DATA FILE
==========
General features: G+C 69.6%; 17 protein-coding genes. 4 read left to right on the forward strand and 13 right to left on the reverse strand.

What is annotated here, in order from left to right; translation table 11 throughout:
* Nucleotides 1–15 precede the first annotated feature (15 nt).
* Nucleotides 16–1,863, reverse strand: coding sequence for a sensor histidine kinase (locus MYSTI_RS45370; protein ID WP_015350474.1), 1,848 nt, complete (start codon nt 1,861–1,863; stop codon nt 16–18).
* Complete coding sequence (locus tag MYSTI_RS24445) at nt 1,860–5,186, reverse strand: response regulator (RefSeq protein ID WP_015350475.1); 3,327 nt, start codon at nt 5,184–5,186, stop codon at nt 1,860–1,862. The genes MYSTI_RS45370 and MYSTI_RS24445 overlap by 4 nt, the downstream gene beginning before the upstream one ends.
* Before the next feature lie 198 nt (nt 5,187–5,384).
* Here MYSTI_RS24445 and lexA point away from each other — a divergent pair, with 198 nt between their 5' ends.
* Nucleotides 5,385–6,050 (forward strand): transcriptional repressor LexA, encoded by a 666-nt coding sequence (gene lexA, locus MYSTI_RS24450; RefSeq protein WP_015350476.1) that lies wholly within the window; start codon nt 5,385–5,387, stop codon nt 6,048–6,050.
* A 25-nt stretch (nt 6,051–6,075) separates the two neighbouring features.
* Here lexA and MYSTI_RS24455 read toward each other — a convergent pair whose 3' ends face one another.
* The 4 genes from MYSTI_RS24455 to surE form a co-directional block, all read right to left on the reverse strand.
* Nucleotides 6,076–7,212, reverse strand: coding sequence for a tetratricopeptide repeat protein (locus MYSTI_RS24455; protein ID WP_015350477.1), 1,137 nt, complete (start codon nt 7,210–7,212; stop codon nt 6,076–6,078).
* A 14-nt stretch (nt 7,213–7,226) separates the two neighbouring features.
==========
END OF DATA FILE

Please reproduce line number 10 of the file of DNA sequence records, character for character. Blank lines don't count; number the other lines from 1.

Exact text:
* Here lexA and MYSTI_RS24455 read toward each other — a convergent pair whose 3' ends face one another.